Second Course—Poached Cod with Mango Salsa and Sauteed Plantains

Circle the bases, they knocked this one outta the park. The cod was moist, flaky and well-cooked. I’m always so pleased to get perfectly cooked fish. It’s not easy to get it exactly right, and they did. Cod can be very bland, any poached fish can be, but the mango salsa woke it up. It was bright and full of flavor. It was served with a creamy coconut sauce that accentuated the creaminess of the fish and the coconut base notes complimented the mangoes. If there’s any complaint to be issued with this dish it was the plantains. They were slightly under seasoned – the only component of the day that had that problem. Plantains, like potatoes, take salt better during cooking. If you wait until later, they NEVER get seasoned well enough. But honestly, it was hardly noticeable and entire dish didn’t suffer greatly, since they were well-prepared and not at all greasy.

Third Course—Baby Arugula Salad with Cherry Tomatoes, Red Onion and Fig Balsamic Vinaigrette

It’s arugula. It’s tomatoes. It’s a palate cleanser. It didn’t do much. The fig balsamic dressing was nice, but once again this week, I felt the salad was completely under dressed. It doesn’t have to swim in dressing but there should be enough so that you’re not munching through dry arugula which can be quite abrasive.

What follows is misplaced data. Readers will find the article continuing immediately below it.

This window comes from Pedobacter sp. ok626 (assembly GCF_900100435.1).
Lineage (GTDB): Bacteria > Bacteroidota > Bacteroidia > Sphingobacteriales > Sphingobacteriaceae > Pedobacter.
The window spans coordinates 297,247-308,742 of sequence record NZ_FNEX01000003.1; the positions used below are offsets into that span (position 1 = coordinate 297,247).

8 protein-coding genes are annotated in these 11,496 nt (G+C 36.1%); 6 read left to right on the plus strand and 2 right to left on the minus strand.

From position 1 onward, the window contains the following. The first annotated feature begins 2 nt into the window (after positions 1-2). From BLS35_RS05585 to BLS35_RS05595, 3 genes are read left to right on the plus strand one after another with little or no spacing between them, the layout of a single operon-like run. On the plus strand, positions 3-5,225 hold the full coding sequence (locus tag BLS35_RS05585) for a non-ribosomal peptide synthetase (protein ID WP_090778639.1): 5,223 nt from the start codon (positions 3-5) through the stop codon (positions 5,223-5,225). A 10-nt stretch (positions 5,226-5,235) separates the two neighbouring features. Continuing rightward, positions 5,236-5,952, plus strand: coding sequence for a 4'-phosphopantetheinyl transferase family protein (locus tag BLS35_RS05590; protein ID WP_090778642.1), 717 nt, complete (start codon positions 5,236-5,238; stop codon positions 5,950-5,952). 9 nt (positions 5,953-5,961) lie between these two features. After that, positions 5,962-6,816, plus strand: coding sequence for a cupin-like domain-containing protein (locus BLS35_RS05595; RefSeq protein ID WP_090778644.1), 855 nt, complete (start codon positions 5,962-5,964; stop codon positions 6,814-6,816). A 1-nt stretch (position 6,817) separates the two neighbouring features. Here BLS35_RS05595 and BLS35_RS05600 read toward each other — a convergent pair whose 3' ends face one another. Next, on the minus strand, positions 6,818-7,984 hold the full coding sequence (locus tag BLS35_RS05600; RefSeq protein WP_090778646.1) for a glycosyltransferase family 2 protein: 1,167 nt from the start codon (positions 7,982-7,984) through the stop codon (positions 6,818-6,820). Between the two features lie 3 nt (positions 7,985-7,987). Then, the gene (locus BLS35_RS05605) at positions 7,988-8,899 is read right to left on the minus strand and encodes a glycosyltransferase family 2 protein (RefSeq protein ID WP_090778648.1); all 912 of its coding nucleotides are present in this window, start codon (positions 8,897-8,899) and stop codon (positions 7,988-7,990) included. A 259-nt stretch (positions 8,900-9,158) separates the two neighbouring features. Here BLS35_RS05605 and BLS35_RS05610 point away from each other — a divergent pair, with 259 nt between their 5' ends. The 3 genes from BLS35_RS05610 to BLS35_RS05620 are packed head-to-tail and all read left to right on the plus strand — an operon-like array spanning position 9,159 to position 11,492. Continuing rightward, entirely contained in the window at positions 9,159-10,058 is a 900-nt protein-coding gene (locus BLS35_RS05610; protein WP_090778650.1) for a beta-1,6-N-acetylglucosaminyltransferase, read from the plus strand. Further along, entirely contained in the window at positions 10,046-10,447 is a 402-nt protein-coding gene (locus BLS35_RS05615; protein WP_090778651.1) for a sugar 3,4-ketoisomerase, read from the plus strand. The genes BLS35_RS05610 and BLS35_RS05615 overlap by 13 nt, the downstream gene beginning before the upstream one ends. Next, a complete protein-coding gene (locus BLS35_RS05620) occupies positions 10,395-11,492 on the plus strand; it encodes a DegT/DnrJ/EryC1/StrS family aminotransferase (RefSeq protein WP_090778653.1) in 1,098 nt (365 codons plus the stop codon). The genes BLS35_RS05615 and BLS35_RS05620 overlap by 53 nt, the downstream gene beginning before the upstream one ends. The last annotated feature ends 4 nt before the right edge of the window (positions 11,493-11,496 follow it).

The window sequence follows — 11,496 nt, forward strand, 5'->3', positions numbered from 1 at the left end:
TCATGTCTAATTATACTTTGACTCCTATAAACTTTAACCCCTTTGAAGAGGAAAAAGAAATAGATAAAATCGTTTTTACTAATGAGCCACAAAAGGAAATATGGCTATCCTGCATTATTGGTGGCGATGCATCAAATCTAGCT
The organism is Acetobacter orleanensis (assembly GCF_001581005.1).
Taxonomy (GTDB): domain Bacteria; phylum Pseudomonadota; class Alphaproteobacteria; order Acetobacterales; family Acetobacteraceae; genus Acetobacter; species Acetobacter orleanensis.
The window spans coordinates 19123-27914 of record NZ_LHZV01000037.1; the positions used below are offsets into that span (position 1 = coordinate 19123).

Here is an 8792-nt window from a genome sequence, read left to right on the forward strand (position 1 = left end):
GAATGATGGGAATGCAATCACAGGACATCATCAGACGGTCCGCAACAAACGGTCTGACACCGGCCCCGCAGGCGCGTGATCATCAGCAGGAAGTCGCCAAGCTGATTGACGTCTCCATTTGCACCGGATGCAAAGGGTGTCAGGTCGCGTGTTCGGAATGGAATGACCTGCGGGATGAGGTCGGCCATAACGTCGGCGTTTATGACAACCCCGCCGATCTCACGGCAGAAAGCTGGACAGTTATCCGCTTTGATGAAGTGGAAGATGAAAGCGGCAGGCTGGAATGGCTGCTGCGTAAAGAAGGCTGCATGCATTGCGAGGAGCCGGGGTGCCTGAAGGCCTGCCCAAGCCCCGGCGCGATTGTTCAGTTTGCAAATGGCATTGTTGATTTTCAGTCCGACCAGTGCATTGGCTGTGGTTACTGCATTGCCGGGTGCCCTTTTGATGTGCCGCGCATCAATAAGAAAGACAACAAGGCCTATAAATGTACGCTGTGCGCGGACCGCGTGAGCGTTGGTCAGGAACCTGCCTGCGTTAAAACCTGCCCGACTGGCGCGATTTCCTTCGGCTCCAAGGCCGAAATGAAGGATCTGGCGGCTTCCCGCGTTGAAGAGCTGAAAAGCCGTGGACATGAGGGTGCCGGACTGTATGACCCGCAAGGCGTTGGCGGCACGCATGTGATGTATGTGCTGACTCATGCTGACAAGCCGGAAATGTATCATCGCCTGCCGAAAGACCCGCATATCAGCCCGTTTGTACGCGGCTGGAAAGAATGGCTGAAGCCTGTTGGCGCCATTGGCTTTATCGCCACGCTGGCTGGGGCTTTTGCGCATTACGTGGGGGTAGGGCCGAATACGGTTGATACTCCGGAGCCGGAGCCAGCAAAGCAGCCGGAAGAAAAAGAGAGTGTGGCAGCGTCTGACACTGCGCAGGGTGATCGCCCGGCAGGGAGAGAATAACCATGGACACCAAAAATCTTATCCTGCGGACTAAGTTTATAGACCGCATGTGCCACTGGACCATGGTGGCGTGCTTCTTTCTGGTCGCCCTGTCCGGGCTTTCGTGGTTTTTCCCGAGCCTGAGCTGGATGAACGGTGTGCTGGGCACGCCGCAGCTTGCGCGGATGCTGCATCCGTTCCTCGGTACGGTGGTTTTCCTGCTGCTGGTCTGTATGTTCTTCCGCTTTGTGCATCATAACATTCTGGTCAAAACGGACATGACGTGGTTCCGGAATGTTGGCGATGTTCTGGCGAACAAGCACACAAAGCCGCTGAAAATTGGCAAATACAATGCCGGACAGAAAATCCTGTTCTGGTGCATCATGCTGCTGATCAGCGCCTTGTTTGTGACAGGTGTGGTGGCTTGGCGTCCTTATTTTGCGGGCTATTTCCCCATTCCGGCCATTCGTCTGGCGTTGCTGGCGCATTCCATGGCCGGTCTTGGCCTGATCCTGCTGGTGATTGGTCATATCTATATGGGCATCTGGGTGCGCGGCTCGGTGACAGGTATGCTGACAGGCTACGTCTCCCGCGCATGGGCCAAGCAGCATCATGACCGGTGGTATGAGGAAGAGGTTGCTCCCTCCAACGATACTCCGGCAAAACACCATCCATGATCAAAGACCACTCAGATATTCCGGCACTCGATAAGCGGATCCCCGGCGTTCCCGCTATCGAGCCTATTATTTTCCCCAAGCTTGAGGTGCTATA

Fourth Course—Roasted Stuffed Quail with Mushroom Queso Fresco Cheese Tamales and Roasted Red Pepper Sauce.

Beautiful presentation. The quail was well-seasoned and the chorizo stuffing gave it a nice, peppery bite that cut through the richness of the quail. The red pepper sauce offered a sweet balance to all the savory. My companion said that poor little bird reminded her of the Foghorn Leghorn cartoons. It really did. You see it,too, don't you??


But I say, but I say, boy, bird was not my favorite part of that plate. It was the tamales! Creamy, corny goodness in a husk with earthy, slightly chewy mushrooms. In other words, it was like George Clooney in a corn husk. Mmmmmmmmmmmmm. To quote Ina Garten, "Who wouldn't want that?"